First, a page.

Junior forward verbally commits to play soccer for Naval Academy

May 27, 2023 — by Neal Malhotra
Photo by Yul Hong
Yul Hong dribbling at MLS Next soccer showcase in Palm Springs.
Junior Yul Hong, who has been playing soccer since he was 6,  received an offer to play for the U.S. Naval Academy’s DI soccer program starting in the fall of 2024.

Dribbling across the field, weaving through six defenders, junior forward Yul Hong jumped up, heading the ball toward the goal, and watched the net ripple in the frigid San Francisco air. The crowd exploded as the U17 De Anza Force Major League Soccer (MLS) Next team took a 1-0 lead against San Francisco Glens SC in early May. With the team’s stellar defense and Hong’s goal, the game ended with a 2-0 win for the powerful Force team. 

The game was electrifying and memorable, not just for the crowd, but for Hong as well. After the game, he received a phone call from the Division I Navy Midshipmen Men’s Soccer coach, Tim O’Donohue, extending an offer to play soccer for the team starting in fall 2024.

Hong had been in contact with O’Donohue for six months prior to the game after the head coach watched him play in the December Palm Springs college showcase. They stayed in touch through text and phone calls and the coach came out to other MLS Next games to watch Hong play. 

Hong was not just being pursued by the Naval Academy, however. Playing in the MLS Next league, the highest level of competition in the country, Hong was part of both the U17 and U19 MLS Next teams. In mid-May, he helped the U19 team win all three of their games in a playoff qualifying tournament in Washington, D.C., eventually landing them the second seed in their upcoming playoffs. Because Hong plays in the MLS Next League, he is not permitted to play for the school so he is constantly training with the same team and coaches.

Hong, who started playing recreational soccer at age 6 and joined De Anza Force in fifth grade, said that because of the exceptional coaching staff and facilities, the club provided numerous opportunities for him to be recognized by college coaches.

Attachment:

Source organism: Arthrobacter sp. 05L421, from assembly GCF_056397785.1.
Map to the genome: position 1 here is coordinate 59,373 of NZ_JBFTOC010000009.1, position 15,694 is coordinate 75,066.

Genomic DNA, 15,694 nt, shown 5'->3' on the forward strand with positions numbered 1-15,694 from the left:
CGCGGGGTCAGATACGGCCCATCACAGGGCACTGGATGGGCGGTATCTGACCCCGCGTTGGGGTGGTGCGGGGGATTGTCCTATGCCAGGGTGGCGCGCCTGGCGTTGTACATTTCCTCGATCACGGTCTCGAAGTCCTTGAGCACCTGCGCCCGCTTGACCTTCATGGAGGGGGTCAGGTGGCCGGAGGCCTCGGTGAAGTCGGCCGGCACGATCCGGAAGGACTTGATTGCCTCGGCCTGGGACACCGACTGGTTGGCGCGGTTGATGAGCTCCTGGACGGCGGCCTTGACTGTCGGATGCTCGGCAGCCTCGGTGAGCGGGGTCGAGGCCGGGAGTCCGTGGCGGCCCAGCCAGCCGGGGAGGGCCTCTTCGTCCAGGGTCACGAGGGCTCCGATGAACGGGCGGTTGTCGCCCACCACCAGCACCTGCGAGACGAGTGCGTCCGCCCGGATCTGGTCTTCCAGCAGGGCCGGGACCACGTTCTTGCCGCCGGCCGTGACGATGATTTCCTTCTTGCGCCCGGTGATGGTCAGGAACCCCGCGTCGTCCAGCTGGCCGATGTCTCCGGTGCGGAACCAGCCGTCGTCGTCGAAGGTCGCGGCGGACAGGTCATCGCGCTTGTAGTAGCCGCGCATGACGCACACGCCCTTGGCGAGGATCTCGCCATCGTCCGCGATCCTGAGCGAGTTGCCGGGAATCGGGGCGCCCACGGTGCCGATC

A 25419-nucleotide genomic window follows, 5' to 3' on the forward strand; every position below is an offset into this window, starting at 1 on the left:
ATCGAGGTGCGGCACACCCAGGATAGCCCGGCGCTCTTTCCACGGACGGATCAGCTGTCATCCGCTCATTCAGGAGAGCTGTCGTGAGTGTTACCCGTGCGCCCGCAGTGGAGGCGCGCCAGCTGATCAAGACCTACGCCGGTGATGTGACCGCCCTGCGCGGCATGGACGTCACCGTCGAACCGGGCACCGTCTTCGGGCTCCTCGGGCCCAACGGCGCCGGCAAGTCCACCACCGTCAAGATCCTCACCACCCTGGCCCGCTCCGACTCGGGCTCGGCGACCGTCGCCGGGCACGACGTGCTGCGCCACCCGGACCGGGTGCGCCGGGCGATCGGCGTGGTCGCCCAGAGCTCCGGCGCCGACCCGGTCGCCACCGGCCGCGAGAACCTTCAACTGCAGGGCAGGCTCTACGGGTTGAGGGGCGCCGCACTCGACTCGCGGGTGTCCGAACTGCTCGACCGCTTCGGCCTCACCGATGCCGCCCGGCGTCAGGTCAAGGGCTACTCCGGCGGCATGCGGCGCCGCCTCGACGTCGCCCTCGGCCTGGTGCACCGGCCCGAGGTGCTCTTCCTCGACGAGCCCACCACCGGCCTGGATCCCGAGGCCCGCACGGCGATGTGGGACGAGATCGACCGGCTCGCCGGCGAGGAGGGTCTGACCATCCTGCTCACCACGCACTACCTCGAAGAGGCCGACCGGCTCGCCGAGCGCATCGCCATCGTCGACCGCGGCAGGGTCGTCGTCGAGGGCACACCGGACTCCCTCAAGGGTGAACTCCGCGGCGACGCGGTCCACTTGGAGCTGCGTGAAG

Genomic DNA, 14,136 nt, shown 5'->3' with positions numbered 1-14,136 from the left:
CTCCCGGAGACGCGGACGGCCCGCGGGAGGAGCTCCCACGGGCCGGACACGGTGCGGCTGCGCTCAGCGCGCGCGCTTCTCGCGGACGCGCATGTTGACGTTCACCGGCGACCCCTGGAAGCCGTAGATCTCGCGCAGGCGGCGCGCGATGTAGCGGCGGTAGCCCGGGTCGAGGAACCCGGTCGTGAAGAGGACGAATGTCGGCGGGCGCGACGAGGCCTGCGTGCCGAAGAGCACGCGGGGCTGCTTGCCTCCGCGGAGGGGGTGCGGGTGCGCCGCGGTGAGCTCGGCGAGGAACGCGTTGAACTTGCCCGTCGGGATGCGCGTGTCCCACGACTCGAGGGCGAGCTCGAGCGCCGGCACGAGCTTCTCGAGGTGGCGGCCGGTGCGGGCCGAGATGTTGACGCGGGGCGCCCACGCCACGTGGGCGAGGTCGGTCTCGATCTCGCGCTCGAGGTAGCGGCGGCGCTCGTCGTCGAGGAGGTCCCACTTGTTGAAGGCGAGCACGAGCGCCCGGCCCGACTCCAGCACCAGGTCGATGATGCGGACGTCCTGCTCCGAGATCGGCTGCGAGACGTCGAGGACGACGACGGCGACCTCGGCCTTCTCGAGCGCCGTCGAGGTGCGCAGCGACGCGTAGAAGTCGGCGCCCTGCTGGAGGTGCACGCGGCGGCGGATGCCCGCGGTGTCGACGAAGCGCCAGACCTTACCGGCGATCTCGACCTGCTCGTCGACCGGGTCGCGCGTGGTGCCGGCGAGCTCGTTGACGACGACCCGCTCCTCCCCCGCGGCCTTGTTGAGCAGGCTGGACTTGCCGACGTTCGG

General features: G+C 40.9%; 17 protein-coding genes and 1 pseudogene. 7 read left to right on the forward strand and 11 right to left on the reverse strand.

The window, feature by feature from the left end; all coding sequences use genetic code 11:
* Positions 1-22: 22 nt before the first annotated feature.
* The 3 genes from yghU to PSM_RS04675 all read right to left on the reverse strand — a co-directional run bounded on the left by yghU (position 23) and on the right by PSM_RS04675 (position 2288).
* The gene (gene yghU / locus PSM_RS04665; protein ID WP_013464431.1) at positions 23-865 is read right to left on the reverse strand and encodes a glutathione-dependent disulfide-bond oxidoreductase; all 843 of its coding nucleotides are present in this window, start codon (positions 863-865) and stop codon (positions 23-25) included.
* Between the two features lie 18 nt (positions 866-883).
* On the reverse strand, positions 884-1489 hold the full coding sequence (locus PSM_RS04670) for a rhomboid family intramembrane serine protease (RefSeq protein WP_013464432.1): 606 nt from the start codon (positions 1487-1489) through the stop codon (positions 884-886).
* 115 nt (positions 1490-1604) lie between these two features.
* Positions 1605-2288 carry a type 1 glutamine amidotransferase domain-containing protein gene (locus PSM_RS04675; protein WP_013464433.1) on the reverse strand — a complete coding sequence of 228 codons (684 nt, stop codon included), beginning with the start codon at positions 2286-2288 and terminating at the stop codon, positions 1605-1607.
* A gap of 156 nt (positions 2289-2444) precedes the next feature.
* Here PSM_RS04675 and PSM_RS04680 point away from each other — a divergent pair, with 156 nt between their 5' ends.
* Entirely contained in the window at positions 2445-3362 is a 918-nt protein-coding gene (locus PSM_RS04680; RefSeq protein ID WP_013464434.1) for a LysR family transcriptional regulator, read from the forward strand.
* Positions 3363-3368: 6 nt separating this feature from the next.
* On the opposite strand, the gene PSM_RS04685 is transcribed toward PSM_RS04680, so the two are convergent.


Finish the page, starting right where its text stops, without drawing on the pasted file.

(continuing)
“De Anza has a good reputation and a great team,” Hong said. “We often get scouts showing up to our games and college showcases.”

After traveling to Maryland for an official visit to the Academy in April, Hong eventually decided that the school’s program was a strong candidate on the list of potential colleges he wished to attend.

“I was talking to a few other schools like Princeton, but I didn’t feel that I wouldn’t get the same opportunities [the Naval Academy could give me],” Hong said. “[The Naval Academy] has great facilities and I like the people on the team.” 

After taking about a week to discuss his options with his coaches and parents, he announced his verbal commitment via Instagram on May 17. 

Hong noted that the Naval Academy is different from most universities because students do not have to pay tuition in order to attend. Instead, students must enlist in the Navy for five years after graduation. 

Additionally, the Naval Academy has stricter rules and customs that students are forced to abide by. For example, students are forced to all eat together at the same time every day, parties are not allowed and they have daily training sessions with their company.

Hong said that he is considering pursuing a career as a naval pilot, and the Academy provides a good training ground for that path. The Naval Academy also allows all freshmen to come in undecided, which is an aspect Hong appreciated as it would give him the opportunity to try a wide variety of classes before he settles on a single major.

“I’m happy I made my decision to go to the Naval Academy,” Hong said. “I know they can do great things for my soccer career and my real career.”

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